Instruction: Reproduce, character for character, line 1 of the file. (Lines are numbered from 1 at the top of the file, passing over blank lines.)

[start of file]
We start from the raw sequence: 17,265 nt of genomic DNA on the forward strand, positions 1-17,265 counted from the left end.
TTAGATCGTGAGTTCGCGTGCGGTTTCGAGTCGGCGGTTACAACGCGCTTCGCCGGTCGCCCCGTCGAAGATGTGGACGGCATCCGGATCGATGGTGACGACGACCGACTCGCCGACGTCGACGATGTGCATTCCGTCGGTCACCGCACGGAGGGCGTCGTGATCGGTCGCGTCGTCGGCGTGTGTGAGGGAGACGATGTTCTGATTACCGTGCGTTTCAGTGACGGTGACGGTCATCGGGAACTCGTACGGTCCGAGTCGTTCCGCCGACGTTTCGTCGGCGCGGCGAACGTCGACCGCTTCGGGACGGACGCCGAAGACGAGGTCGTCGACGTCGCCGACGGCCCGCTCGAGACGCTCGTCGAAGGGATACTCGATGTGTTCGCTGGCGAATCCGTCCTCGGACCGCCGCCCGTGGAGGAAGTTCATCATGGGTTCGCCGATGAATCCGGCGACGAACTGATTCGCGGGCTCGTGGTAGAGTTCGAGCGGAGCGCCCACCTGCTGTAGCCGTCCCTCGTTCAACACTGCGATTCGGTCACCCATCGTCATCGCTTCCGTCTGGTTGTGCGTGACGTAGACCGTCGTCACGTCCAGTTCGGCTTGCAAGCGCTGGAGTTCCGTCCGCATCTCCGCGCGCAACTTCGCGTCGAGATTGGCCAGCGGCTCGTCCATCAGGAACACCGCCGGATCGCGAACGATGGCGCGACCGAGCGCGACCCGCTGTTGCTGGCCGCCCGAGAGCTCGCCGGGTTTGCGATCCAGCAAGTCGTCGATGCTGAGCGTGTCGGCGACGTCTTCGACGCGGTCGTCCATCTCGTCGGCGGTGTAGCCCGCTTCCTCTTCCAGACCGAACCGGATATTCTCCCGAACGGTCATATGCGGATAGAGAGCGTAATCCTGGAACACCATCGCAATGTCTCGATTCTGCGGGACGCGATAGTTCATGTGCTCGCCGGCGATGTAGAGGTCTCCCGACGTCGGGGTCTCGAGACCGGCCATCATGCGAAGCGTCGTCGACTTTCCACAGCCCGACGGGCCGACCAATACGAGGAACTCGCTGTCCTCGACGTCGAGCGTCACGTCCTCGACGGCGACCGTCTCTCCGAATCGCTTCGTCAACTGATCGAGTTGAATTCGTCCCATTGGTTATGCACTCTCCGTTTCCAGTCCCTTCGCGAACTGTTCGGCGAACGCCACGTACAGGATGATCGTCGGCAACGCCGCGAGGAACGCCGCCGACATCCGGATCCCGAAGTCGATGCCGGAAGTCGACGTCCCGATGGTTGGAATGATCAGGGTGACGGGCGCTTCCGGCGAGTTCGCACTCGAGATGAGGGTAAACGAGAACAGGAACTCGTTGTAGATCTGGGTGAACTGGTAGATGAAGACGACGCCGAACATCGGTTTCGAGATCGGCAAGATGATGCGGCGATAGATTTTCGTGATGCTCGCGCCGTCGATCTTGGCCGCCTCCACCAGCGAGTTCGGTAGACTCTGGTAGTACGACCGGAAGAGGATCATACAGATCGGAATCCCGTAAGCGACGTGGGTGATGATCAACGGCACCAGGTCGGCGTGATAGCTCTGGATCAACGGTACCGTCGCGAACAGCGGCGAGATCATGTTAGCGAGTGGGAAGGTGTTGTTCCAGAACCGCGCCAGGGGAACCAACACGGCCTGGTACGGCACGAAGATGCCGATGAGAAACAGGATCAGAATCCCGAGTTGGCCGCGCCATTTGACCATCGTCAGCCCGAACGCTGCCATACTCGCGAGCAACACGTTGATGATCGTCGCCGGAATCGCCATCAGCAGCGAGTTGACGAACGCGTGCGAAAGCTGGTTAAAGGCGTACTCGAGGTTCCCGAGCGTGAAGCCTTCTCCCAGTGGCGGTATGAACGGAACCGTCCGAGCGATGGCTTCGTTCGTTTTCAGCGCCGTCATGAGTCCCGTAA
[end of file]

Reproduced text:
We start from the raw sequence: 17,265 nt of genomic DNA on the forward strand, positions 1-17,265 counted from the left end.